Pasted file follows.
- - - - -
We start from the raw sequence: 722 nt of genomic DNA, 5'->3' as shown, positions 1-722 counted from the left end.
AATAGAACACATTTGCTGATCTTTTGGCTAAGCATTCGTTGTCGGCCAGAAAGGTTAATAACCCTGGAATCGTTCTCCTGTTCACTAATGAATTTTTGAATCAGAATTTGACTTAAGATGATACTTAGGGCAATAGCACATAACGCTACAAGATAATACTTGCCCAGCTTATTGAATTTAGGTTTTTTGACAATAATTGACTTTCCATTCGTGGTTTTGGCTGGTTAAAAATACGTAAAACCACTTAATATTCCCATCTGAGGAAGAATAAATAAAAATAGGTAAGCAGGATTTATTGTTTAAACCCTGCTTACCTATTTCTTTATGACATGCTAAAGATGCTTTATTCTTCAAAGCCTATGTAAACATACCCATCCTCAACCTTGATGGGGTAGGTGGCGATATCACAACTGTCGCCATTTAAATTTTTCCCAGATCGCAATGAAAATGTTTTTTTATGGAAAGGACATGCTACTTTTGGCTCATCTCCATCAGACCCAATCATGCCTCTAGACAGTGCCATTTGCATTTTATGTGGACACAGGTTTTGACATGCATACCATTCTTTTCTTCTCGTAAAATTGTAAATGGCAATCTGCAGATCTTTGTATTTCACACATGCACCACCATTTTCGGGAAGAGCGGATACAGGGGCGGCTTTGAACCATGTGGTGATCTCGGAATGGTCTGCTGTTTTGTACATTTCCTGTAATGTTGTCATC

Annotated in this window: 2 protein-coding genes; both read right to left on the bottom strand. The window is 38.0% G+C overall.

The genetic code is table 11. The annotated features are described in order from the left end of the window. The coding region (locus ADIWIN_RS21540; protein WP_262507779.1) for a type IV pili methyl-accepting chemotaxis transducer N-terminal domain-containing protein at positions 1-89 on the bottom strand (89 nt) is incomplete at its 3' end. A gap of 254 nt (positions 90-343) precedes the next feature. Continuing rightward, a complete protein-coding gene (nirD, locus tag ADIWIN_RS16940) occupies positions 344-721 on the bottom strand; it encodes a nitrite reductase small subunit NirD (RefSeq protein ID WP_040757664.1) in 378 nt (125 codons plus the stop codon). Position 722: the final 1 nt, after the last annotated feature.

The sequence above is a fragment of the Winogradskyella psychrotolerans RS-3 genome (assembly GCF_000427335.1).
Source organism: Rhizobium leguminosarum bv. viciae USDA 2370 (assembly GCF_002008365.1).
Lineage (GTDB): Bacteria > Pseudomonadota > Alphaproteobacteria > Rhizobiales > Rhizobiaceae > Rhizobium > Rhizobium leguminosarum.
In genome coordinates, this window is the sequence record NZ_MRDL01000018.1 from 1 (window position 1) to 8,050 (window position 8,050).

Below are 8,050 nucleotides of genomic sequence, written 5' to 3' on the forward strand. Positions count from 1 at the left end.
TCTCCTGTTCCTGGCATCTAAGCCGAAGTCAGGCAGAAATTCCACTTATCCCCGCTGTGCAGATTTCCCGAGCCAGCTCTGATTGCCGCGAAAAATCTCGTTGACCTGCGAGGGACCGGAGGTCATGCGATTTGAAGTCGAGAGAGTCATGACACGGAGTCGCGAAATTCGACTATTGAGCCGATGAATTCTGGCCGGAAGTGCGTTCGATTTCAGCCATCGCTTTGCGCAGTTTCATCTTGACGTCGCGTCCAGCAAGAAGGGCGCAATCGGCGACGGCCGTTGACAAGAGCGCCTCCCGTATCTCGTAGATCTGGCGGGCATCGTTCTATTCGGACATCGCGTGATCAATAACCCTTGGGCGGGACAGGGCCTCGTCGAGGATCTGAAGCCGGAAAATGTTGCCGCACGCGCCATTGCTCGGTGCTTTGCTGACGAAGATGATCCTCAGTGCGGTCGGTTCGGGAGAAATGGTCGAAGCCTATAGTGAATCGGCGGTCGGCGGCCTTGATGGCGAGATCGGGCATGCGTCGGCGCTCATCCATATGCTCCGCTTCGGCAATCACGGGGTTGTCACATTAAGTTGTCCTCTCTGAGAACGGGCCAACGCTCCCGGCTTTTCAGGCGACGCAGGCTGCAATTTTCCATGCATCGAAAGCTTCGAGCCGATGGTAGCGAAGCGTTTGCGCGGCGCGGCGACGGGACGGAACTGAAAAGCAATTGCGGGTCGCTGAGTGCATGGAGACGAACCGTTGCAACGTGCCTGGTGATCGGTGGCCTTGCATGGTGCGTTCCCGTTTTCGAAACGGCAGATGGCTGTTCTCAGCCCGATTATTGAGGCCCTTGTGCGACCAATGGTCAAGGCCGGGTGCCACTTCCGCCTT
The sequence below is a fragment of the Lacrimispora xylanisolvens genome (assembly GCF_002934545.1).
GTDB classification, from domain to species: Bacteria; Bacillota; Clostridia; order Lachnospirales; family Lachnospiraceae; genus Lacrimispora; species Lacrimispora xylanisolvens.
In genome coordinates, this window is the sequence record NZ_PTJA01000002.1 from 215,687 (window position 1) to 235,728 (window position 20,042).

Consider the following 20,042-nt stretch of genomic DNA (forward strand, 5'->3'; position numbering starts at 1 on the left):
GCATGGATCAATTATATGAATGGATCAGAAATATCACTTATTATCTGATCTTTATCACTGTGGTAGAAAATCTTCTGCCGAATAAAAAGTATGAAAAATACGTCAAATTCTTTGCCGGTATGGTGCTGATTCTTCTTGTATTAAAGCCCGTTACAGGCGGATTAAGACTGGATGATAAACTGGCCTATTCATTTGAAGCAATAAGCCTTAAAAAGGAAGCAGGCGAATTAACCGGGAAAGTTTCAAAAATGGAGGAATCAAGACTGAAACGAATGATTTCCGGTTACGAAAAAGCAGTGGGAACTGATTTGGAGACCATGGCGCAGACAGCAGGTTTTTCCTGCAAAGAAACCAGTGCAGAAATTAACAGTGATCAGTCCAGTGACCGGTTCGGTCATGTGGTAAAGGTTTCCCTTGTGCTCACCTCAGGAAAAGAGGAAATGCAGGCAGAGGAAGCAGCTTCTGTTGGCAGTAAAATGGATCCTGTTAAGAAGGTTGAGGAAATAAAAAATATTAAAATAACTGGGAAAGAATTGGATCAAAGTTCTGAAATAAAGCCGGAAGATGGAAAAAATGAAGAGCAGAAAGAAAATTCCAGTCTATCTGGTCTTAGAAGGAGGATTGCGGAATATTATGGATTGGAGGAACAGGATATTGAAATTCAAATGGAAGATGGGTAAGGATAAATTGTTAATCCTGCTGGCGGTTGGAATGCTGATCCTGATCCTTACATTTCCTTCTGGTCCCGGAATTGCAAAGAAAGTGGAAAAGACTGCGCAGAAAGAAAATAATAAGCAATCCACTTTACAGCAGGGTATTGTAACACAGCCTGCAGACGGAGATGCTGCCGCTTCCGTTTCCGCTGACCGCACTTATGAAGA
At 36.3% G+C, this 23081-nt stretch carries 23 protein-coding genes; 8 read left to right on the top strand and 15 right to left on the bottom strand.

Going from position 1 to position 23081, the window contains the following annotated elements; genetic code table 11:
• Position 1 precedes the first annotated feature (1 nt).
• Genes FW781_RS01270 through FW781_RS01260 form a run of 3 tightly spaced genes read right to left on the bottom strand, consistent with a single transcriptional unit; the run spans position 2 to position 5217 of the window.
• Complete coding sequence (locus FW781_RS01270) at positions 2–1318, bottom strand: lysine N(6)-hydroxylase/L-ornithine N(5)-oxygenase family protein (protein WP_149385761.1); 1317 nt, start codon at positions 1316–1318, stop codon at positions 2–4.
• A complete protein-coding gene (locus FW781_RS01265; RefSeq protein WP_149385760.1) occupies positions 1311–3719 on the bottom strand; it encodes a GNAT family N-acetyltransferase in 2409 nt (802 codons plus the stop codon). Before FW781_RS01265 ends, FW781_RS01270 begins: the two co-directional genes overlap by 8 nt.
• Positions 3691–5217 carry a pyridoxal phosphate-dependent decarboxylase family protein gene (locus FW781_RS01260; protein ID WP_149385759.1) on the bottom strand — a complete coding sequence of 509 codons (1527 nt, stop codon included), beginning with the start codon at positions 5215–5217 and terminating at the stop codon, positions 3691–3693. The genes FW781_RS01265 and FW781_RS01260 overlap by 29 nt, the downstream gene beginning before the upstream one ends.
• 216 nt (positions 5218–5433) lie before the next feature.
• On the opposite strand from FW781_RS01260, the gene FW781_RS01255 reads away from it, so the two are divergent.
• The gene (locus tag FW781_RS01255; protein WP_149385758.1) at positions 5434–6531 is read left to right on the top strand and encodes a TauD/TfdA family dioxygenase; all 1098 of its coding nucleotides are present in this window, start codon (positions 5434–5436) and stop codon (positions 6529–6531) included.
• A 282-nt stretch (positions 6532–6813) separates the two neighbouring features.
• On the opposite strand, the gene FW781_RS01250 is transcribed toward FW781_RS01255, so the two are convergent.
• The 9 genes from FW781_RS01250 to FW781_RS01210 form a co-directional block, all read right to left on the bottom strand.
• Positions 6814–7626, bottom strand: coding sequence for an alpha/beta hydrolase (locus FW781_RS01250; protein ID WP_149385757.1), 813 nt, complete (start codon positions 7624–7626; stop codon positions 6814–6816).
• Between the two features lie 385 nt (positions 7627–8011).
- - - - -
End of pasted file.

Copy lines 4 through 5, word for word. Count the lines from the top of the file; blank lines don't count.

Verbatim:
The genetic code is table 11. The annotated features are described in order from the left end of the window. The coding region (locus ADIWIN_RS21540; protein WP_262507779.1) for a type IV pili methyl-accepting chemotaxis transducer N-terminal domain-containing protein at positions 1-89 on the bottom strand (89 nt) is incomplete at its 3' end. A gap of 254 nt (positions 90-343) precedes the next feature. Continuing rightward, a complete protein-coding gene (nirD, locus tag ADIWIN_RS16940) occupies positions 344-721 on the bottom strand; it encodes a nitrite reductase small subunit NirD (RefSeq protein ID WP_040757664.1) in 378 nt (125 codons plus the stop codon). Position 722: the final 1 nt, after the last annotated feature.

The sequence above is a fragment of the Winogradskyella psychrotolerans RS-3 genome (assembly GCF_000427335.1).